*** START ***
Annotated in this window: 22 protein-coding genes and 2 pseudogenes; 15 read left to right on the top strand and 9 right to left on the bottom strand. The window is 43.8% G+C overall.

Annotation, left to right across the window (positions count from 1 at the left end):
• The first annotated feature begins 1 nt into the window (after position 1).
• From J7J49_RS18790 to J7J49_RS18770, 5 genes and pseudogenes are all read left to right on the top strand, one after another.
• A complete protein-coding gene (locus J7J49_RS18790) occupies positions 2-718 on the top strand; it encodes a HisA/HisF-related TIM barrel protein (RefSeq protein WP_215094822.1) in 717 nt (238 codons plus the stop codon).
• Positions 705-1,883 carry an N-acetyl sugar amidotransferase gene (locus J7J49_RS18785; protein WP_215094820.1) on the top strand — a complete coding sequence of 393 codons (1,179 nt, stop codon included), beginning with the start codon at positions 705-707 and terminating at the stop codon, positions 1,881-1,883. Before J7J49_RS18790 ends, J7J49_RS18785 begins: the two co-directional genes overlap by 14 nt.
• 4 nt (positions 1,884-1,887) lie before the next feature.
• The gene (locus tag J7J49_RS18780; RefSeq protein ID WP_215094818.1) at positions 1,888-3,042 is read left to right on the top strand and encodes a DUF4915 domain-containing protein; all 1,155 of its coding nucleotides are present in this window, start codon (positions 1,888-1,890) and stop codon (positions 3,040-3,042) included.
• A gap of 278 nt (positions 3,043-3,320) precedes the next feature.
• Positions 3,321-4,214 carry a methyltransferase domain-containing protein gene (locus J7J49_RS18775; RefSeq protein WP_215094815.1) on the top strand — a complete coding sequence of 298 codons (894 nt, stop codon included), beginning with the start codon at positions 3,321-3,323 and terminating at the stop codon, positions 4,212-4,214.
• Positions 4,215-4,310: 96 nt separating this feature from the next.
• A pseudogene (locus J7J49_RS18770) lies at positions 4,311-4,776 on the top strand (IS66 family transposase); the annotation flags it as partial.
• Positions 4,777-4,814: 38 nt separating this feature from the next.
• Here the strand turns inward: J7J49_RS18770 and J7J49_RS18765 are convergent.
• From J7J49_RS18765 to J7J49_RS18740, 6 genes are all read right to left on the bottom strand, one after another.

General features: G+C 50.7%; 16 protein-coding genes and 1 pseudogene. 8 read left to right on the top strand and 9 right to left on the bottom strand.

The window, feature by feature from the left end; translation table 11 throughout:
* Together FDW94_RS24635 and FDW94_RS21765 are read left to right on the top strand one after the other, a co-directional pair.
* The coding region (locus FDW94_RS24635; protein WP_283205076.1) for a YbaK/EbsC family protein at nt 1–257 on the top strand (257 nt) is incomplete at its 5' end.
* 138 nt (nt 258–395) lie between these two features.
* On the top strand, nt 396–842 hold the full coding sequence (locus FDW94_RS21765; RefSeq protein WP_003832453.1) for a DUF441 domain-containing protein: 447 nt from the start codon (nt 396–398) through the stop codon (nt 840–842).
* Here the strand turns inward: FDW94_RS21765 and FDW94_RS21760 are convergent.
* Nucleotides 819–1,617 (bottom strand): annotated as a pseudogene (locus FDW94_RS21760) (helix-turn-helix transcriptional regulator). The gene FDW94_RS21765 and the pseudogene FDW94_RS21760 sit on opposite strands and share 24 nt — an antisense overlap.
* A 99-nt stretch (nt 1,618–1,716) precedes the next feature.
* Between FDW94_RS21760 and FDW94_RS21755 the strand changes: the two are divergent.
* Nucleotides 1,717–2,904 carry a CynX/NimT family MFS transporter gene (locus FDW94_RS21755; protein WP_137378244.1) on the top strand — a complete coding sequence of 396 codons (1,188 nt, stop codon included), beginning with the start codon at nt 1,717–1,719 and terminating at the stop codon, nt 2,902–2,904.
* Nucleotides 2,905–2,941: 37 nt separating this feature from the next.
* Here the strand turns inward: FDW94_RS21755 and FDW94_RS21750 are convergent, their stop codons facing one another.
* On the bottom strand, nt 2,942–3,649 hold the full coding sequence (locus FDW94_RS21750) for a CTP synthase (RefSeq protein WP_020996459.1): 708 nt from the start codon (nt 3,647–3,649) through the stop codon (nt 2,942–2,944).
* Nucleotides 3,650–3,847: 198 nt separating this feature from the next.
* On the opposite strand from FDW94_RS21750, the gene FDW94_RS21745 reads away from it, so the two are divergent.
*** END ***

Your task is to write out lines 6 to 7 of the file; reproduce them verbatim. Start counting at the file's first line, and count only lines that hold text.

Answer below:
• Positions 705-1,883 carry an N-acetyl sugar amidotransferase gene (locus J7J49_RS18785; protein WP_215094820.1) on the top strand — a complete coding sequence of 393 codons (1,179 nt, stop codon included), beginning with the start codon at positions 705-707 and terminating at the stop codon, positions 1,881-1,883. Before J7J49_RS18790 ends, J7J49_RS18785 begins: the two co-directional genes overlap by 14 nt.
• 4 nt (positions 1,884-1,887) lie before the next feature.